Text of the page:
Organization Tips from a Homesteader Mom with way too much stuff.

There is a lot to be said about organization as a tool of the trade – jobs take less time, create less stress. A neat work environment leads to more work accomplished. An organized homestead is a productive and fruitful one.

As active “Hoardsteaders*”, we have a dozen or more projects going at any given time – along with the kids and the mess they create, it comes in handy to keep things as consistent as possible.

*Hoardsteader- a person who hoards materials for every single possible planned or surprise project that may or may not happen in the next ten years. Preferably free stuff that you salvaged from tear downs, road sides & such.
Example: we have accumulated well over 2 dozen free windows over the years. We used like 7 to build our greenhouse addition and still have a whole bunch to build our next greenhouse with. ALL FOR FREE and the effort to stack them nicely, safely and out of the way for a few years, until we can use them.

With that in mind – behold! My top tips for keeping your area organized and useful.

Give your things a place to live- this can be a special box on specific shelf or a certain drawer. The point is, assess why you use that thing, put it in the most ideal location to facilitate its use and make it at home there. This leads directly to my next tip – because sometimes the ideal location isn’t the most visible….

Get yourself a label maker &label EVERYTHING( within reason. I’m not some sort of maniac here)I don’t relabel things, but I do put labels on anything that I can’t look at and instantly identify. I have a lot of little craft drawers – it helps immensely when my husband is looking for scissors and I can just say “go to the scissor drawer”. I may know instinctively where they are, but it helps keep everyone else on the same page.

Put things away after done using them – this is a really big deal. Don’t let the idea of “not enough time” be your enemy. If you make an effort to put things away and you are done using them, it takes seconds to pick up after yourself, in short bursts, instead of one long day once in a great while. I had a friend that told me once “no one else is going to, so might as well just get it done” and that is pretty much my default. No one else is going to clean up after me…. no one else should be expected to. If you have to, just try to put things away consistently – and do this 85% of the time! No ones perfect, that’s why you have spring cleaning- but if you make an effort to do it most of the time, eventually you’ll see yourself doing it reflexively.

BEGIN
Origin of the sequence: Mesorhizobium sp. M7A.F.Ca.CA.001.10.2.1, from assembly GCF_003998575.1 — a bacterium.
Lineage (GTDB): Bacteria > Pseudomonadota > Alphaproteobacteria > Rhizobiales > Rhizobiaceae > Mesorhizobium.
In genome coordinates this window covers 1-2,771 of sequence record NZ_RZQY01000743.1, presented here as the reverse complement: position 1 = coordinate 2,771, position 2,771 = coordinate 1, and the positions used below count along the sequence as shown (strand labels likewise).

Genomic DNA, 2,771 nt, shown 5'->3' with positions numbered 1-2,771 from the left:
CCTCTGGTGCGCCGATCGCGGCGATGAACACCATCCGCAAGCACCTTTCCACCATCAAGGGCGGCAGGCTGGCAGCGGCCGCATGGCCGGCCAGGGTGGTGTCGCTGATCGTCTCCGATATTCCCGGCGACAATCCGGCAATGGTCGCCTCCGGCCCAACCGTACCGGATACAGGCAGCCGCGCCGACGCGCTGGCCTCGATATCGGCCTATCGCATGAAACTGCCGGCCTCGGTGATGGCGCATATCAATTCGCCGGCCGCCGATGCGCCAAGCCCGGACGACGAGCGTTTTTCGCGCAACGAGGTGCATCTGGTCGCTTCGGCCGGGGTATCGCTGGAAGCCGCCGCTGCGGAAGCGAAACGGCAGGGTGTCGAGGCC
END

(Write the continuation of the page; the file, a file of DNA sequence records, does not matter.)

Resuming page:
Don’t give up! – from thanksgiving to Christmas is a hard time for me Order wise- everything just gets thrown into the spare room to be dealt with “after the holidays”. And that’s ok too- too often we fall into this perfection trap, end up effing up, feel this insanely irrational guilt and then slog into the cycle again. Give up the guilt. Shake it the eff off.

Let it Go – The best thing you can do for  yourself, is go thru and get rid of stuff you don’t use, or enjoy, or benefit from. And do this a couple times a year. At this point, with the kids growing out of clothes and toys so quickly, we’re doing 2 – 3 time a year donation hauls. If we didn’t, we’d be literally drowning in stuff. The stuff of nightmares, to me personally.

With that, I’d like to open up the comment section-

Are you stuggling with keeping organized?

Are you a buff that has some additional tips to impart on the rest of us?

Either way- I’m excited to hear from you all-

Until next time, have a wicked good day!


Published by gillisgardensllc

This is the official website for Gillis Gardens, LLC. Gillis Gardens is a farm, run by myself and my wonderful husband. We believe in biodiversity, organic growing methods and doing things ourselves. I knit, crochet, make jewelry and sew. MrGillis builds, doing everything from our plumbing to our mechanical to our renovations. We are both active members of our little community. We both take care of the plants and animals. He weeds, I harvest. He spreads manure, I plant. We raise multiple breeds of chickens for eggs and meat. We have a herd of Alpacas that we shear every year for their beautiful fiber, which we then have milled into ultra luxurious yarn. We make our own maple syrup, preserves and pickles. We raise bees for honey and herbs for medicine. We also raise pigs for meat and fun. We are the parents of two young children, and consider that our most important job. Follow our adventures here and also on Facebook, Instagram, Pinterest and Twitter.

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